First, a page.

- Paperback: 239 pages
- Publisher: Palgrave Macmillan; 1999 edition (March 14, 1999)
- Language: English
- ISBN-10: 0312217838
- ISBN-13: 978-0312217839
- Product Dimensions: 5.5 x 0.6 x 8.5 inches
- Shipping Weight: 13.6 ounces (View shipping rates and policies)
- Average Customer Review: 9 customer reviews
- Amazon Best Sellers Rank: #1,320,188 in Books (See Top 100 in Books)
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Leo Strauss and the American Right 1999th Edition
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“...the work of political scientist Shadia Drury (University of Calgary) is essential for readers who are particularly interested in the political usage of religion in modernity and postmodernity.” —Studies in Religion
About the Author
Shadia B. Drury is a professor of politics at the University of Calgary in Canada. She is the author ofThe Political Ideas of Leo Strauss andAlexandre Kojeve: The Roots of Postmodern Politics. She lives in Calgary.
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Top customer reviews
It is hard to believe this was written in 1999. It is consistent with everything we have seen and suspected since the 2000 election. What we see today in the missing John Roberts documents. Yesterday in the Downing Street memos. And tomorrow in ...
Do you wonder why Jewish and Catholic neo-cons support a born-again President? Why born-again evangelicals support Israel? Because the philosopy of Strauss is for only a few chosen individuals to be educated and know what is going on, to lie to the rest of us, and to use religion (any religion will do) as a vehicle to rally the masses.
If Drury gave the ideas of the people she critiques an objective treatment, this would be an excellent book since she covers such interesting terrain. However, she dislikes anyone who is not a liberal so much that she is completely deaf to them. I will give only one example, but I think it shows how misleading her readings can be.
She writes: "Strauss points out that the greatest philosophers, those who manage to rise above convention altogether, are pederasts" (p. 62).
Her endnote for this claim points to _The Rebirth of Classical Political Rationalism_ pages 116–17.
Looking up those pages, one sees that Strauss is discussing the relationship between Plato’s presentation of Aristophanes in the _Symposium_ and Aristophanes' own philosophic views in his comedies. In that context, Strauss writes:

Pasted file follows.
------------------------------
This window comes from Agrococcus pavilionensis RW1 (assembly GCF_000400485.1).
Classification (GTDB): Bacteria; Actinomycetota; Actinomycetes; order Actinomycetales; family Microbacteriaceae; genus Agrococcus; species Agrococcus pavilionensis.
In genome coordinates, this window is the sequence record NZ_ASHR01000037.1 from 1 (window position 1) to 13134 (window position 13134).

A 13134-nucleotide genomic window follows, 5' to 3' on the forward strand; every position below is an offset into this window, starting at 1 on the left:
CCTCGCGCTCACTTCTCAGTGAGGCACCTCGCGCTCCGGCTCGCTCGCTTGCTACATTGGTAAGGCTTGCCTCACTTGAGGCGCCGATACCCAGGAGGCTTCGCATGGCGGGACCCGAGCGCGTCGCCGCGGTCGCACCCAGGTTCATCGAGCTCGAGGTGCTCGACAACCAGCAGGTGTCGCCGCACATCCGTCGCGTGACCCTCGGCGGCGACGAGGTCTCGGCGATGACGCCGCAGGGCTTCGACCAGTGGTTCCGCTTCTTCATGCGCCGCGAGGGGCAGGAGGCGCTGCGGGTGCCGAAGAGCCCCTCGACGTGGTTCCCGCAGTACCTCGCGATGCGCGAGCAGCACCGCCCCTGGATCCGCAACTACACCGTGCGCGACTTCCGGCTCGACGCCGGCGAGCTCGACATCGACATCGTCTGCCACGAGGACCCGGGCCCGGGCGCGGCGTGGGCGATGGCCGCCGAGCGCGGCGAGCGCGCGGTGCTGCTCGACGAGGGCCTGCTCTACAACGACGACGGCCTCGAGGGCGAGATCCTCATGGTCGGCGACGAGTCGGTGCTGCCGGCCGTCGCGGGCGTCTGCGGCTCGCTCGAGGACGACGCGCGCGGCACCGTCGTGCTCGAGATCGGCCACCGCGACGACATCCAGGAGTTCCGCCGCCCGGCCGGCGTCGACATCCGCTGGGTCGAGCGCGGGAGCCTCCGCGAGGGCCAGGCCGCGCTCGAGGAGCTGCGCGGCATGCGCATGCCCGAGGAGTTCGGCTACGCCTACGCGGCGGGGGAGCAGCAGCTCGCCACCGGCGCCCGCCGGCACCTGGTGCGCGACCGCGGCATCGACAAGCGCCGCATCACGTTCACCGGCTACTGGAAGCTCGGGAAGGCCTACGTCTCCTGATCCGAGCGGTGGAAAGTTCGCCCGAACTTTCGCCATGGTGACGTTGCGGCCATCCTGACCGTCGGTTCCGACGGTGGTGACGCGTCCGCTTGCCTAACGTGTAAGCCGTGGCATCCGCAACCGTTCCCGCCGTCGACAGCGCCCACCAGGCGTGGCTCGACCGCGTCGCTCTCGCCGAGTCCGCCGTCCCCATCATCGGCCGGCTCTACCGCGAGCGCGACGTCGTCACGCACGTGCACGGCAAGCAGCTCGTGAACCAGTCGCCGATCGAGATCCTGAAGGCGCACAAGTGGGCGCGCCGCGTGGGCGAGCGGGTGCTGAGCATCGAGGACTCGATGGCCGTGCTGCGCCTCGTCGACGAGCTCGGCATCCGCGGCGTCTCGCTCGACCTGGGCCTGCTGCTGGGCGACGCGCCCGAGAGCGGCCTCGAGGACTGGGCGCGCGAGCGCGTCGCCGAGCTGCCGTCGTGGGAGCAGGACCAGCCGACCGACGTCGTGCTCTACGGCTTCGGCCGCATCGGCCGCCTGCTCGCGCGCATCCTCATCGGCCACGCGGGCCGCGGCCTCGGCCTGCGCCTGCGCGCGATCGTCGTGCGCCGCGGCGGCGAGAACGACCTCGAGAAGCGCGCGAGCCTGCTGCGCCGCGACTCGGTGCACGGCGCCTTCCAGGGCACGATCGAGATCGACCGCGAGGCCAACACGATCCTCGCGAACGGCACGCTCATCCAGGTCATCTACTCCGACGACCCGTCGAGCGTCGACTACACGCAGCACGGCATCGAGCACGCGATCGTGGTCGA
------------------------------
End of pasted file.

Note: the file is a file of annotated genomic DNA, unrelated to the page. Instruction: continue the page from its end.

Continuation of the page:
"We record here the fact that the hero of the Birds, who succeeds in dethroning the gods and in becoming the ruler of the universe through the birds, is the pederast Peisthetaerus" (p. 117).
To go from the fact that a character in a comedy written by an ancient Greek playwright is a pederast to Drury's claim that for Strauss the greatest philosophers are pederasts shows how arbitrary and malicious her interpretations are, or rather that the principle guiding her interpretation is that whatever Strauss writes may be interpreted in the most nefarious way possible. In the process, she here also misses Strauss' point, since what he is actually discussing is Aristophanes' view of the relation between pederasty and dethroning the gods.
Her book is really a polemic and as such Drury is more concerned with deriding her opponents than in giving them a fair hearing. However, if she would have the mindset to give them a fair hearing, then I think she would see that there is no need for all-out war but rather strategic queries. On the other hand, since she seems to be a committed Lockean-Millian liberal maybe for her there is a need for an all-out war since Strauss is willing to question modern conventions through his ancient lens.
I think it is safe to assume that Strauss' teaching can only be gleaned by reading Strauss as carefully as he reads others. By writing in that mode, Strauss seems to intentionally court misinterpretation; thus, he presumably would not be bothered by a book like Drury's, which offers a quite wild interpretation. One can of course still learn from the book, and she may hit correctly on some points, but for me the main problem is that what she is critiquing is often a caricature of her own making.
The book is not a serious philosophical engagement with Strauss' thought. Although I've only read parts of _The Truth about Leo Strauss_, it seems an infinitely better account of Strauss' thought and also deals with Drury's interpretation.